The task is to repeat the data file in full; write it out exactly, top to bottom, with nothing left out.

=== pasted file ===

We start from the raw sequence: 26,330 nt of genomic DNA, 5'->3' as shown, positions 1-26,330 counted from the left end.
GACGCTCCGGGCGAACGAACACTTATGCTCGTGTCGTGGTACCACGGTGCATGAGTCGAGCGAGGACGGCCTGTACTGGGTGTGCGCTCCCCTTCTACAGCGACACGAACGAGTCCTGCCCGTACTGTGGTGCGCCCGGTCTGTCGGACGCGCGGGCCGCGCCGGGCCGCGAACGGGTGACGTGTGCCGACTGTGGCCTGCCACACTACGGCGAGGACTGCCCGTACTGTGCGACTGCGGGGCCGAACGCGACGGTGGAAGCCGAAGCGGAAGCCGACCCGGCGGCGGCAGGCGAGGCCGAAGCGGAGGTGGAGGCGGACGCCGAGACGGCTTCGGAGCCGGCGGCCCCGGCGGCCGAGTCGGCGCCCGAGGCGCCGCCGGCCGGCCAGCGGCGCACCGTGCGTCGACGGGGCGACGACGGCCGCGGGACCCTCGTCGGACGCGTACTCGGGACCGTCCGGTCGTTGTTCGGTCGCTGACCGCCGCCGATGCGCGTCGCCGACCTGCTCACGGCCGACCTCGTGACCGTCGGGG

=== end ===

We start from the raw sequence: 26,330 nt of genomic DNA, 5'->3' as shown, positions 1-26,330 counted from the left end.
GACGCTCCGGGCGAACGAACACTTATGCTCGTGTCGTGGTACCACGGTGCATGAGTCGAGCGAGGACGGCCTGTACTGGGTGTGCGCTCCCCTTCTACAGCGACACGAACGAGTCCTGCCCGTACTGTGGTGCGCCCGGTCTGTCGGACGCGCGGGCCGCGCCGGGCCGCGAACGGGTGACGTGTGCCGACTGTGGCCTGCCACACTACGGCGAGGACTGCCCGTACTGTGCGACTGCGGGGCCGAACGCGACGGTGGAAGCCGAAGCGGAAGCCGACCCGGCGGCGGCAGGCGAGGCCGAAGCGGAGGTGGAGGCGGACGCCGAGACGGCTTCGGAGCCGGCGGCCCCGGCGGCCGAGTCGGCGCCCGAGGCGCCGCCGGCCGGCCAGCGGCGCACCGTGCGTCGACGGGGCGACGACGGCCGCGGGACCCTCGTCGGACGCGTACTCGGGACCGTCCGGTCGTTGTTCGGTCGCTGACCGCCGCCGATGCGCGTCGCCGACCTGCTCACGGCCGACCTCGTGACCGTCGGGG